The murder of Nahed Hattar – journalist, Christian, Jordanian – was not just a tragedy. It was a disgrace, a crime against all journalists, vicious proof that another ‘moderate’ government beloved of the West does precious little to safeguard the lives of its citizens when the Muslim Brotherhood is beating at the gates. The Jordanian prime minister himself had ordered Nahed Hattar’s arrest, and he was shot at the very gates of the court in which he wished to demand justice – and, just as we Westerners are frothing with righteous anger over Aleppo, we have already forgotten this feisty, eloquent, annoying, provocative and brilliant writer.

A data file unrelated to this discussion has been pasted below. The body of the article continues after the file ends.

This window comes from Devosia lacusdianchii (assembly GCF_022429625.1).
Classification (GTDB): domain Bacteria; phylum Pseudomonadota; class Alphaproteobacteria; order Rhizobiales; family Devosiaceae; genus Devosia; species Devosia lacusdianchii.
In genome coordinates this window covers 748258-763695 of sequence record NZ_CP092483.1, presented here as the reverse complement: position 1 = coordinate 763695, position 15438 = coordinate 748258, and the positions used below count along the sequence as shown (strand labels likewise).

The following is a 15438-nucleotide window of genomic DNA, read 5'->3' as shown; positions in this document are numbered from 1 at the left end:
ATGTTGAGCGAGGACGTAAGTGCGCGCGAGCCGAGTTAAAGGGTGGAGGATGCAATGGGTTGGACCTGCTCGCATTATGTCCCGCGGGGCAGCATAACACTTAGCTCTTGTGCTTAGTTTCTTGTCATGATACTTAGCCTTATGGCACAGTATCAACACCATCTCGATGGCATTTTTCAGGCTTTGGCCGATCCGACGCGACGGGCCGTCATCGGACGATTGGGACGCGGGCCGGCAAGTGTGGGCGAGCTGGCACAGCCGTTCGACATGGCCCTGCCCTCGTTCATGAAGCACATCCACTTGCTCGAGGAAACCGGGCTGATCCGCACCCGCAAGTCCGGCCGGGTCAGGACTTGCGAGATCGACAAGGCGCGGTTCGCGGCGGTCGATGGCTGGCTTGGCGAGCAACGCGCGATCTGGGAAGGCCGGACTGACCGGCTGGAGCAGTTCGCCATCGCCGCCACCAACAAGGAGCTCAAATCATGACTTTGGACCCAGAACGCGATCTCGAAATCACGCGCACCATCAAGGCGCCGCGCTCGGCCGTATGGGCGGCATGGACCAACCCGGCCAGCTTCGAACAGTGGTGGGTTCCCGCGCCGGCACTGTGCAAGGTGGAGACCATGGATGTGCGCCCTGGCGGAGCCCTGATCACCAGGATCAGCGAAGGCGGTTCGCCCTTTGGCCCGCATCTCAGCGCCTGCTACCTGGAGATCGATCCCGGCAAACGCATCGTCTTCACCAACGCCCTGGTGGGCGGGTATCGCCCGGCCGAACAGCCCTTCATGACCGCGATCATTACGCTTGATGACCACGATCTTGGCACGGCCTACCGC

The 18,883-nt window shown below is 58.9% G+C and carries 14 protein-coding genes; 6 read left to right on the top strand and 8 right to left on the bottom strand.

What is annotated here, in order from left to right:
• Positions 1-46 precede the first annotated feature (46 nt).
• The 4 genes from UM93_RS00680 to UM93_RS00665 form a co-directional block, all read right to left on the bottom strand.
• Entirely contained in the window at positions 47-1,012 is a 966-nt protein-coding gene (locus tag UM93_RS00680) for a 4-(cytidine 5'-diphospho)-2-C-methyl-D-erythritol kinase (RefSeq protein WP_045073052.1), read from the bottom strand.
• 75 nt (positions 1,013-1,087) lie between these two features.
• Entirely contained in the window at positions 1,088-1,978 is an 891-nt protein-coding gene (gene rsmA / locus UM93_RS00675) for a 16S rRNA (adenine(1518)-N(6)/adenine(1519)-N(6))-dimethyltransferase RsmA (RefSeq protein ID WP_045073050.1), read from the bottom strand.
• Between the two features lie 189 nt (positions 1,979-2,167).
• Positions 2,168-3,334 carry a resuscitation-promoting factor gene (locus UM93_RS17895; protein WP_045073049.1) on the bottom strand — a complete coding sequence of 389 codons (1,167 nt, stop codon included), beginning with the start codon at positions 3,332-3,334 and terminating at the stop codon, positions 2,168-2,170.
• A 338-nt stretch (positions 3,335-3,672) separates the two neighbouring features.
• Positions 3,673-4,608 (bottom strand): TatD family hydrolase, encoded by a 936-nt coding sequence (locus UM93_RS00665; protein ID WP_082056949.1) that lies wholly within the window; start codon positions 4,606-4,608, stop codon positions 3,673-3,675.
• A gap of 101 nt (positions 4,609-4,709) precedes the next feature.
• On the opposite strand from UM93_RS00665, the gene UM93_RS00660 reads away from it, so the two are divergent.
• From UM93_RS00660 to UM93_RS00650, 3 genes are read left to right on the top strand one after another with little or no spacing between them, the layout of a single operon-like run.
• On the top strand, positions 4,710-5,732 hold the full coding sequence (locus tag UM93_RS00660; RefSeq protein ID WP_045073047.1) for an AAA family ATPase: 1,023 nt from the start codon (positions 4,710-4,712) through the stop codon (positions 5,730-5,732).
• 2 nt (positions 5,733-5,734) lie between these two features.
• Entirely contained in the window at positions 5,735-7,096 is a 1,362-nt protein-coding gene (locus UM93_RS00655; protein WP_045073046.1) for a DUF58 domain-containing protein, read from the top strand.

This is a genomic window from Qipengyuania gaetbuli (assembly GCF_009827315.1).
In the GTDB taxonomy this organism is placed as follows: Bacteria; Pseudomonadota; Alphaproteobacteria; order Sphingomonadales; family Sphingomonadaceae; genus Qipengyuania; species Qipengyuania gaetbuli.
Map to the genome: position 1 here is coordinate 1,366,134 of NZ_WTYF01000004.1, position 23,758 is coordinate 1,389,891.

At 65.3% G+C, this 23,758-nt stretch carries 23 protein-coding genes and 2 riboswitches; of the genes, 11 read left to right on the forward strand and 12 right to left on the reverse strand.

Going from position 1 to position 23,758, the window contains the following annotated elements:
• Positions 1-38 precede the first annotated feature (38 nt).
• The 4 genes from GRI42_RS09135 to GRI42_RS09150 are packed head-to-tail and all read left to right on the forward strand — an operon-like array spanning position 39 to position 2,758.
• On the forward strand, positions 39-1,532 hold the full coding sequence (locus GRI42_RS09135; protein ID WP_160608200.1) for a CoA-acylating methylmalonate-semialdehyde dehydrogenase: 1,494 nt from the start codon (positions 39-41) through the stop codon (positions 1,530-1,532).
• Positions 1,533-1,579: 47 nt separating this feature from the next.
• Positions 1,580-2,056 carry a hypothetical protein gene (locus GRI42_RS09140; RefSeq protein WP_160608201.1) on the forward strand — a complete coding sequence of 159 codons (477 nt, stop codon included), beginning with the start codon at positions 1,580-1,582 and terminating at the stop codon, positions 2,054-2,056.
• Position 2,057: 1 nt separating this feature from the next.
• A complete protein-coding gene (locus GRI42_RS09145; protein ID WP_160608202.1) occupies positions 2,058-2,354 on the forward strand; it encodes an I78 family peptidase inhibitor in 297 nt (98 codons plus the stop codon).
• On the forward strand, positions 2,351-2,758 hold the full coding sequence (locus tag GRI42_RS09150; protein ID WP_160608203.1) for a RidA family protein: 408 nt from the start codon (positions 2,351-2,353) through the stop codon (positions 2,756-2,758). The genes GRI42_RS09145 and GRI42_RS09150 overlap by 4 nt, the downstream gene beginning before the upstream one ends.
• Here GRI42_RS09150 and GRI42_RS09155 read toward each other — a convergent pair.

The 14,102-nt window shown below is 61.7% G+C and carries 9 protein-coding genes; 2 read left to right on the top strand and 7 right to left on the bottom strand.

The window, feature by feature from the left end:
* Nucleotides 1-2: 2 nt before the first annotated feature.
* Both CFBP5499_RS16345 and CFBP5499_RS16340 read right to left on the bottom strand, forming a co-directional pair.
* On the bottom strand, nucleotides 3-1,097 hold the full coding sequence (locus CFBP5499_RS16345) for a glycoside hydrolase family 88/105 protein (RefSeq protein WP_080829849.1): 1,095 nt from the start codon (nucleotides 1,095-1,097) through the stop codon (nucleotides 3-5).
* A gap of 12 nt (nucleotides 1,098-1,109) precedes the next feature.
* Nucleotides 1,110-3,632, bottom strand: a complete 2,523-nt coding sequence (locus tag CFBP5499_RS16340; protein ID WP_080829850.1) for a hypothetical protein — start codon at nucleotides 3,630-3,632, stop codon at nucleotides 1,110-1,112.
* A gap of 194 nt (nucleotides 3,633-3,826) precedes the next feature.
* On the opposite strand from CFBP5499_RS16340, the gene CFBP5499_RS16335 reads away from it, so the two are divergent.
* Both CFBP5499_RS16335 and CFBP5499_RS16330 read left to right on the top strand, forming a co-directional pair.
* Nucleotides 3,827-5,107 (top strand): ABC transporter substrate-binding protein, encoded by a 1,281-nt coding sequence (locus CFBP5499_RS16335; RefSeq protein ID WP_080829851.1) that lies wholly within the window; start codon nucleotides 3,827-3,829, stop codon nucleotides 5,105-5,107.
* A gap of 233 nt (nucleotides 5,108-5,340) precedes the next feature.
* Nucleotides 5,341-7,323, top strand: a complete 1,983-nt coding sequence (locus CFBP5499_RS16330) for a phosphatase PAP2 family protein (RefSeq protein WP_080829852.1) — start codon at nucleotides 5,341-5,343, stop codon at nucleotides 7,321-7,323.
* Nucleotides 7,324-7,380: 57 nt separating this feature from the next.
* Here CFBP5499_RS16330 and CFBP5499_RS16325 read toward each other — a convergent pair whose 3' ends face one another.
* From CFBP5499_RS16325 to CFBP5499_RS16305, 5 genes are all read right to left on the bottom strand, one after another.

But first, let’s hear from his 27-year old son Mutaz a personal account he gave me of his father’s last moments when I called to see him at the family’s modest home in Amman. Opposite their front door, I could scarcely help noticing, was a squad of policemen. Let’s hope they take their constabulary duties more seriously than their colleagues did last September when they stood by and watched Nahed Hattar shot down in front of them.